- Peeters K, et al. “Fructose-1,6-bisphosphate couples glycolytic flux to activation of Ras.” Nature Communications. Volume 8, Article number: 922 (2017). https://doi.org/10.1038/s41467-017-01019-z
- “Diabetic Retinopathy.” American Optometric Association.
- “Hypoglycemia.” Mayo Clinic. Sept. 07, 2018.
- Yang Q, Zhang Z, Gregg E. “Added Sugar Intake and Cardiovascular Diseases Mortality Among US Adults.” JAMA Internal Medicine. 2014;174(4):516-524. doi:10.1001/jamainternmed.2013.13563
- “Addicted To Sugar? You May Be At Risk For Alcoholism.” Addiction Hope.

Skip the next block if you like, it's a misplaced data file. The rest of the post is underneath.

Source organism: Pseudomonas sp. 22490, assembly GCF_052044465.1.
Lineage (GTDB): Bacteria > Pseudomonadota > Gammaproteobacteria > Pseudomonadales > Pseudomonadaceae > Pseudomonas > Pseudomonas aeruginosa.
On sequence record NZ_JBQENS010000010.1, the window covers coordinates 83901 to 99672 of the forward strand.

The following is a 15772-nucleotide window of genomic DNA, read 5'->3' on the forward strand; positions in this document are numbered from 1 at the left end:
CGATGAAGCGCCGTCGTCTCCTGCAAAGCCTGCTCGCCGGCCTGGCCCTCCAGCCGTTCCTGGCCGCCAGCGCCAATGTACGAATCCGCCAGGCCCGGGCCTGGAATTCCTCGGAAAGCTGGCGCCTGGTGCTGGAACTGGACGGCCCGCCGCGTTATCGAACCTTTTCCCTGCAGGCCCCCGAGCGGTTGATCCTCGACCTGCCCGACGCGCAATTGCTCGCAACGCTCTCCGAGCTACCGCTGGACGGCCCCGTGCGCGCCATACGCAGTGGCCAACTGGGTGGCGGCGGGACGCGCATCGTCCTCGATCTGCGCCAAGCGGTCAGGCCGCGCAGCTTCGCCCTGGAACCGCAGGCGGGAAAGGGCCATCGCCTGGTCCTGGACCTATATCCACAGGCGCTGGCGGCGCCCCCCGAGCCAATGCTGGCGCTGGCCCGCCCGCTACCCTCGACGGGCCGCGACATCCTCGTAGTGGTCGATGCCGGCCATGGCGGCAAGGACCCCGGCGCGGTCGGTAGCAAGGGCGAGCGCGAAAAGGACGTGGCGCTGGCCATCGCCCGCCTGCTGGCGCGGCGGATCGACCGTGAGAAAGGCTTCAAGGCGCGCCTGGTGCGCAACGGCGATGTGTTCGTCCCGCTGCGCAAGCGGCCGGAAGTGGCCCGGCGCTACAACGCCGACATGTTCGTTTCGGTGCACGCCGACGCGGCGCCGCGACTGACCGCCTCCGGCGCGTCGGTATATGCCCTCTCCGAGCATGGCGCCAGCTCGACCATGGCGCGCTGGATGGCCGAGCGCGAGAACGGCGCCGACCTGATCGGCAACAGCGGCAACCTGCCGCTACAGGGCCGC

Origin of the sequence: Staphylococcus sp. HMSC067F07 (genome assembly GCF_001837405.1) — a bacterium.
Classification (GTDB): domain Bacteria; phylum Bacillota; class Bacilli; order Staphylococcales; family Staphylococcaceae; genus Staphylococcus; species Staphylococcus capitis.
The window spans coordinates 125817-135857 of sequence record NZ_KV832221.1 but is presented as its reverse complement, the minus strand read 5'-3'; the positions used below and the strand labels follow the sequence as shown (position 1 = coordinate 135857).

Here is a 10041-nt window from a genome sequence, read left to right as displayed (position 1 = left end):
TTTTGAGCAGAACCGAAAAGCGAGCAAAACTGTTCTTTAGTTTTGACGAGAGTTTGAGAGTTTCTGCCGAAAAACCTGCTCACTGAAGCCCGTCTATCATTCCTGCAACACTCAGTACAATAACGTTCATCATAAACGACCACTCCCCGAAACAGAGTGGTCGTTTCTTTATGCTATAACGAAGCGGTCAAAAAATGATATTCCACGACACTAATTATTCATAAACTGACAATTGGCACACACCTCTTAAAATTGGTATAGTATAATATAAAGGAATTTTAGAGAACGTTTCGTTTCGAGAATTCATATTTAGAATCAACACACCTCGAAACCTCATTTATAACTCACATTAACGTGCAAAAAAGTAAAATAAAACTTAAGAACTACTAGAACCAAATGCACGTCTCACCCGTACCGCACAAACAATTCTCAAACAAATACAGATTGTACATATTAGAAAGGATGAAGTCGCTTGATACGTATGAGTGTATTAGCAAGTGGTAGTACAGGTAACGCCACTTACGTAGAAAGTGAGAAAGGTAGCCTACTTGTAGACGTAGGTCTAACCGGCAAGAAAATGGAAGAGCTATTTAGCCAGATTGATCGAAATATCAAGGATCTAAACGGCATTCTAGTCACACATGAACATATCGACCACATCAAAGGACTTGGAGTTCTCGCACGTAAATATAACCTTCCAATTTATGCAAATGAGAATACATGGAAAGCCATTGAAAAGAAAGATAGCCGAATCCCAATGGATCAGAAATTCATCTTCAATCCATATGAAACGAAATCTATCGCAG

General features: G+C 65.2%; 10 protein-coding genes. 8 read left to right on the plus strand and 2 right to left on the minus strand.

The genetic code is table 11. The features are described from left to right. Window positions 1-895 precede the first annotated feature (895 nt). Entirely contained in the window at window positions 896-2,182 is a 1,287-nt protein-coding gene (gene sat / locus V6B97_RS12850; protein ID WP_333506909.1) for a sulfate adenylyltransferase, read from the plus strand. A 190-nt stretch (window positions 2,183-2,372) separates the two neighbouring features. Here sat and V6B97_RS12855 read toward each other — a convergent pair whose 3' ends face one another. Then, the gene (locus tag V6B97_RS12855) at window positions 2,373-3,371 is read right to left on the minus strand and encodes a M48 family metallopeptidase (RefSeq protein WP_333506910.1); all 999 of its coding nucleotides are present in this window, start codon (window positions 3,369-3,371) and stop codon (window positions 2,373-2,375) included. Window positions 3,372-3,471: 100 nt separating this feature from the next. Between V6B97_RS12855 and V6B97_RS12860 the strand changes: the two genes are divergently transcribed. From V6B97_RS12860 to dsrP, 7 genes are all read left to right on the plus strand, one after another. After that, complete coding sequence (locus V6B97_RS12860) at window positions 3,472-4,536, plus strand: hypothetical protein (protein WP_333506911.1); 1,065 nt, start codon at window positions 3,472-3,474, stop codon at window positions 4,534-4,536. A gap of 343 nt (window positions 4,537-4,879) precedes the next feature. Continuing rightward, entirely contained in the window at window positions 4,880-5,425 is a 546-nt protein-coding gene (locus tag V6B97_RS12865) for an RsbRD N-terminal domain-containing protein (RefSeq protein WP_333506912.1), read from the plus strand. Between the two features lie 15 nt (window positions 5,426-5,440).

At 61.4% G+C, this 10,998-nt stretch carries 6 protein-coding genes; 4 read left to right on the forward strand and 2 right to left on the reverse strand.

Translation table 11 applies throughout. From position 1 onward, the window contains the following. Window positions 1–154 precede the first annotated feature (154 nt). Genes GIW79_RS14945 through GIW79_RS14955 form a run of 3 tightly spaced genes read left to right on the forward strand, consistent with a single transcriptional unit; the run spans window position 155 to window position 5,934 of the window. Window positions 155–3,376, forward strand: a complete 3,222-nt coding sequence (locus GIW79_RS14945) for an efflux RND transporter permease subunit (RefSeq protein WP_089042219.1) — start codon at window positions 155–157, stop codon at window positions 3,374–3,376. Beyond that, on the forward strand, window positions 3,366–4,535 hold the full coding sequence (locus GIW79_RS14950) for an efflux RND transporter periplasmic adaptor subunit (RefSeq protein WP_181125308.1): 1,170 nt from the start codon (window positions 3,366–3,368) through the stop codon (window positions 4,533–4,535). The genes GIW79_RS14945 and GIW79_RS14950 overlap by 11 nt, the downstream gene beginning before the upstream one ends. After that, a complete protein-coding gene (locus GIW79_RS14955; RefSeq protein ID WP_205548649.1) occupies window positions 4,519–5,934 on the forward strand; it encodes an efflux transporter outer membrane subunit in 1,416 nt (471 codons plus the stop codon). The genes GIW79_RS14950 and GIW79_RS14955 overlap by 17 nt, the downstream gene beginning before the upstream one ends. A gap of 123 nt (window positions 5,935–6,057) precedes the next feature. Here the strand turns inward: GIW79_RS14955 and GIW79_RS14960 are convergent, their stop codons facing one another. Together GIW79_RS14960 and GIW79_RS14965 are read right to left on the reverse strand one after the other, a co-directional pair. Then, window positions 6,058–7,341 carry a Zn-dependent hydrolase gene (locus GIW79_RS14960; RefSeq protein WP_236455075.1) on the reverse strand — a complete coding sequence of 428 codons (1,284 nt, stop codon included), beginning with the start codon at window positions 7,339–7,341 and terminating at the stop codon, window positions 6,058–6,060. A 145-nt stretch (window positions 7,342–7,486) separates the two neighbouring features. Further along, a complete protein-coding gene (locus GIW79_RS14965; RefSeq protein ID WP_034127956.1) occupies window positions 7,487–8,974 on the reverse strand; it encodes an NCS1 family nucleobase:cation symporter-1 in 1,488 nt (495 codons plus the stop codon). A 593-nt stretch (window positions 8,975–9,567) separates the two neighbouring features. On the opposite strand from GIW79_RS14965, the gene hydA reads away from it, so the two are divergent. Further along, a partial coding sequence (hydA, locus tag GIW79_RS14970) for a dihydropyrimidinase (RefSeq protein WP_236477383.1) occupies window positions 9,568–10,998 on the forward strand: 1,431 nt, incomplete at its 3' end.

- Horita S, Seki G, Yamada H, Suzuki M, Koike K, Fujita T. “Insulin resistance, obesity, hypertension, and renal sodium transport.” International Journal of Hypertension. 2011;2011:391762. doi: 10.4061/2011/391762. Epub 2011 Apr 12.
- “Reactive Hypoglycemia – Hypos After Eating.” Diabetes.co.uk.
- de la Monte S, Wands JR. “Alzheimer’s Disease Is Type 3 Diabetes–Evidence Reviewed.” Journal of Diabetes Science and Technology. 2008 Nov; 2(6): 1101–1113. doi: 10.1177/193229680800200619
- “What Happens to the Brain in Alzheimer’s Disease?” National Institute on Aging. May 16, 2017.
- “When the liver gets fatty.” Harvard Health Publishing: Harvard Medical School. May 9, 2018.
- Johnson RJ et al. “Fructose increases risk for kidney stones: potential role in metabolic syndrome and heat stress.” BMC Nephrology. 2018 Nov 8;19(1):315. doi: 10.1186/s12882-018-1105-0.
- “Scientists make breakthrough in linking sugar to cancer growth.” Globalnews.ca. October 20, 2017.